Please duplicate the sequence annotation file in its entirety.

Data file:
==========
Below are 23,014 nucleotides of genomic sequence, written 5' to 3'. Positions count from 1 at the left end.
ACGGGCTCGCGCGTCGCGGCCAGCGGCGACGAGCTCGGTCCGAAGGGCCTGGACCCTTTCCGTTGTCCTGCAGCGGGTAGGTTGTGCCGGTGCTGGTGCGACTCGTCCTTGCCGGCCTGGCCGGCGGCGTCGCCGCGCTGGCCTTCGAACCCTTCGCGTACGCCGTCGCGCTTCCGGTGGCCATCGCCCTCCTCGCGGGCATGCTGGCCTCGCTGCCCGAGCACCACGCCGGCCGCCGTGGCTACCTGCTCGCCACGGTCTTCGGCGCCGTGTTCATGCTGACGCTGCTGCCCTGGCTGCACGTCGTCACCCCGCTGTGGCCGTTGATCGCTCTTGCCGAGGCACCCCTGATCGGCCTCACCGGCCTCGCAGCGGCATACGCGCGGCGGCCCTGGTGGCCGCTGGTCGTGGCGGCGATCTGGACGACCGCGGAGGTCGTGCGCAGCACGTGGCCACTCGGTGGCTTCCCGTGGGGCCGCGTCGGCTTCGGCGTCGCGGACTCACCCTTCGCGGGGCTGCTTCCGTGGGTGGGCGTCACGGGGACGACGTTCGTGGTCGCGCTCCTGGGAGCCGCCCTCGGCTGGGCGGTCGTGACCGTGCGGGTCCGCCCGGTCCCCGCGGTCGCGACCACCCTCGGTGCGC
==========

Below are 23,014 nucleotides of genomic sequence, written 5' to 3'. Positions count from 1 at the left end.
ACGGGCTCGCGCGTCGCGGCCAGCGGCGACGAGCTCGGTCCGAAGGGCCTGGACCCTTTCCGTTGTCCTGCAGCGGGTAGGTTGTGCCGGTGCTGGTGCGACTCGTCCTTGCCGGCCTGGCCGGCGGCGTCGCCGCGCTGGCCTTCGAACCCTTCGCGTACGCCGTCGCGCTTCCGGTGGCCATCGCCCTCCTCGCGGGCATGCTGGCCTCGCTGCCCGAGCACCACGCCGGCCGCCGTGGCTACCTGCTCGCCACGGTCTTCGGCGCCGTGTTCATGCTGACGCTGCTGCCCTGGCTGCACGTCGTCACCCCGCTGTGGCCGTTGATCGCTCTTGCCGAGGCACCCCTGATCGGCCTCACCGGCCTCGCAGCGGCATACGCGCGGCGGCCCTGGTGGCCGCTGGTCGTGGCGGCGATCTGGACGACCGCGGAGGTCGTGCGCAGCACGTGGCCACTCGGTGGCTTCCCGTGGGGCCGCGTCGGCTTCGGCGTCGCGGACTCACCCTTCGCGGGGCTGCTTCCGTGGGTGGGCGTCACGGGGACGACGTTCGTGGTCGCGCTCCTGGGAGCCGCCCTCGGCTGGGCGGTCGTGACCGTGCGGGTCCGCCCGGTCCCCGCGGTCGCGACCACCCTCGGTGCGC